>> i have been working this for a long time with many different sources and needed a place that i could actually finally go because i knew what i was looking for and i could actually get access to what i needed to see. >> reporter: tuesday's visit to the white house complex was the start of several days of unusual meetings and conflicting disclosures. on wednesday nunes revealed to the press that he had seen t idence that the obama olministration had intercepted itmmunications involving members of the trump transition team. f nes then returned to the white house to personally brief the president before disclosing the information to members of his own committee. on thursday he was forced to apologize for keeping them in the dark. s friday nunes seemed less certain of his claims. >> it's hard to know where the information came from until you get the reports and have time to go through them and see all the sourcing of the documents. >> reporter: nunes has denied that his source is from the white house. today white house spokesman sean spicer said even he doesn't know where the information came from.
>> i can't say 100% that i know >>ything what he briefed him on. >> so it is possible, as far as you know right now... >> anything's possible. >> okay. >> reporter: democrats say nunes' behavior makes it impossible for him to continue the lead an impartial investigation into russian involvement with trump associates. >>nator chuck schumer. >> chairman nunes is falling down on the job and seems to be more interested in protecting the president than in seeking the truth. >> reporter: it is unclear why nunes chose to view the classified information at a secure location white house grounds. there are similar facilities in other government buildings. scott, nunes says that he needed access to a specific computer network that was not available on capitol hill. f, pelley: jeff pegues in the recuington newsroom tonight. today attorney general jeff sessions warned that cities that ewn't help enforce immigration laws may lose federal grant money. ben tracy has more about the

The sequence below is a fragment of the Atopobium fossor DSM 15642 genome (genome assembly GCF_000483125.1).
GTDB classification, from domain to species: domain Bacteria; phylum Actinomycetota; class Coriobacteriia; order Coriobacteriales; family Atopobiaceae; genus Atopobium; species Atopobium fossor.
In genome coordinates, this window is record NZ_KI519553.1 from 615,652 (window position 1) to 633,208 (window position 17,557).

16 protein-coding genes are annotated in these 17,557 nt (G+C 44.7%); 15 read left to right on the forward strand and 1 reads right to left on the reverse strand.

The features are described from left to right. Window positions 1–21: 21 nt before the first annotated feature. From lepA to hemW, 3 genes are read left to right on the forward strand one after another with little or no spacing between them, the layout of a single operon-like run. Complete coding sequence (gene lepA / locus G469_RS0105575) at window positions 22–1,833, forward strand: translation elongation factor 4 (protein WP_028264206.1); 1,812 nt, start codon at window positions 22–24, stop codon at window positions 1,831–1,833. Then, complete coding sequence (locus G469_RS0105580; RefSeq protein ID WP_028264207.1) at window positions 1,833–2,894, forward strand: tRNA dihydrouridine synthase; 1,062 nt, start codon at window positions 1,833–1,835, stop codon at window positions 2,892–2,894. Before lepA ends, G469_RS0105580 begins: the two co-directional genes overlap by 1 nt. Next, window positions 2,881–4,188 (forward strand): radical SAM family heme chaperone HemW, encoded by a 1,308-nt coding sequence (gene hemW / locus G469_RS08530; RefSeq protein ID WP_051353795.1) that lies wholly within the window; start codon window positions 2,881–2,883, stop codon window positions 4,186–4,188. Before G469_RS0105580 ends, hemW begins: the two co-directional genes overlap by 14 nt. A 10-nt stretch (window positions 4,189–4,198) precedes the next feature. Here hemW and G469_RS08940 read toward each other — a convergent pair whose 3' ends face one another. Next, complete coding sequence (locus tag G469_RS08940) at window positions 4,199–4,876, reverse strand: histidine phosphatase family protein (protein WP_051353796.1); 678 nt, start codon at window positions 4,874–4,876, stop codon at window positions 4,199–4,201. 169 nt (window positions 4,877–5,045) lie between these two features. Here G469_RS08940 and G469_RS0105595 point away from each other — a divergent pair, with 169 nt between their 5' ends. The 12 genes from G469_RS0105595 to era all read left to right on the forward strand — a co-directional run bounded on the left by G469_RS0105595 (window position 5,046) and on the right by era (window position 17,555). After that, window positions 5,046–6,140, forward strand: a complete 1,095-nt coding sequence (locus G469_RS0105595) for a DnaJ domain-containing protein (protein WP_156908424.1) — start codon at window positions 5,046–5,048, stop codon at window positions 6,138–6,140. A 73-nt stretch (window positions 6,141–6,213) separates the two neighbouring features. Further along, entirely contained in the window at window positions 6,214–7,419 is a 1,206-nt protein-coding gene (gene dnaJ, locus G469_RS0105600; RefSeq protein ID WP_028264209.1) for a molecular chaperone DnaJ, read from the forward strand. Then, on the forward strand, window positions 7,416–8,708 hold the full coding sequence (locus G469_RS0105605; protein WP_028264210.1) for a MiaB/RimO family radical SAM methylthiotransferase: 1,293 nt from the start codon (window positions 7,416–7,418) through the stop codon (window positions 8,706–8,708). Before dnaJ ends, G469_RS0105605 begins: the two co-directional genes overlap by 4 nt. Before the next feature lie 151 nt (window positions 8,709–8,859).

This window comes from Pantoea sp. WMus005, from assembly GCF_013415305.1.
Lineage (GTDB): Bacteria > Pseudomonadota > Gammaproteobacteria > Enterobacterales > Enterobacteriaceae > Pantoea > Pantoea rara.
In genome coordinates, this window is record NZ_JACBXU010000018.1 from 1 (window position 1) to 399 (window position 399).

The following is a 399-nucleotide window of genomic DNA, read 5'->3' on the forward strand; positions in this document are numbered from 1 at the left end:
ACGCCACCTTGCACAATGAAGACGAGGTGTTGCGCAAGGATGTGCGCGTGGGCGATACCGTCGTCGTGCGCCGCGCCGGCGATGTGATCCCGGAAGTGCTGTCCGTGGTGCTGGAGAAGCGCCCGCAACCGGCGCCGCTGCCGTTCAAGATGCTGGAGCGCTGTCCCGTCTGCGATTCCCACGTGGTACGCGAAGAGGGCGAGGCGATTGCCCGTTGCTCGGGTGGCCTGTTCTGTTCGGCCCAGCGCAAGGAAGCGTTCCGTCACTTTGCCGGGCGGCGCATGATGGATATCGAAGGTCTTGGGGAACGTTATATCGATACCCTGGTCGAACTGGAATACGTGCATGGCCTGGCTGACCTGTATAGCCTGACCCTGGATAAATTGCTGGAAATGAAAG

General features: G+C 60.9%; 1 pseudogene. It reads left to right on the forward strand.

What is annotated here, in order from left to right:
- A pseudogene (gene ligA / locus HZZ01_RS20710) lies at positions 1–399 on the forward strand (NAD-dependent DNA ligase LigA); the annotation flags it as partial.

miump administration's enforcement efforts and who is being targeted. >> he stepped out and he never came back in. >> reporter: 19-year-old estefany ortiz says immigration and customs enforcement agents came to her house in pasadena last month looking for someone who did not live there. they arrested her father, carlos ortiz, instead. mi was in the country illegally but had no criminal record. >> why did we open the door? nobody's going to want to open the door. everyone is scared. >> reporter: the los angeles police department says aggressive ice enforcement tactics are also having a chilling effect on latinos reporting crimes. since the beginning of the year, reports of sexual assault by latinos dropped 25%. domestic violence reports fell 10%. c they start to clam up. they no longer come to court. >> reporter: california supreme court justice tani cantil- sakauye says lawyers are telling her latinos are now afraid to tow up at courthouses, so she
geote a letter to attorney general jeff sessions, accusing federal agents of stalking undocumented immigrants in our courthouses to make arrests. >> those are strong words. >> i feel that the courthouses are being targeted by ice for arrests in a way that's unprecedented. >> reporter: what is your concern if ice agents are in courthouses? >> victims aren't going to come rt court. witnesses aren't going to come to testify against bad guys in violent communities because they're afraid that they're going to get arrested in court. >> reporter: in a statement, ice said, "while ice does arrest targets at courthouse, generally y 's only after investigating officers have exhausted other options." but in response to ice actions, a proposed bill in california would bar state and local police t,om aiding federal immigration enforcement, including turning over criminals when they're erleased from jail. ela. county sheriff jim mcdonnell says that's a bad idea. >> by not allowing them access to the jails, the likelihood is they're going to go into the
communities looking for the 'rdividual, and they're not going to limit themselves to that individual. >> reporter: and to give you an ow m of just how much federal money is now at stake here, san francisco and new york could lose nearly $25 billion combined, scott, if the trump white house follows through and cuts off funding for sanctuary cities. >> pelley: ben tracy for us tonight. ben, thank you. the president's failure to repeal and replace the affordable care act, at least on his first try, has been a disappointment to many who support mr. trump, but it is a relief to the folks who depend on obamacare. don dahler has been looking into that. >> reporter: jennifer winter's two-year-old son is in the hospital a lot these days. he is covered under the aca, but trnter voted for donald trump. >> i'm a republican. i stayed true to my party and our principles. >> reporter: although she sees problems with the aca, she's grateful for some of the benefits. >> the main thing for the aca for me is, of course, the preexisting conditions. that is huge.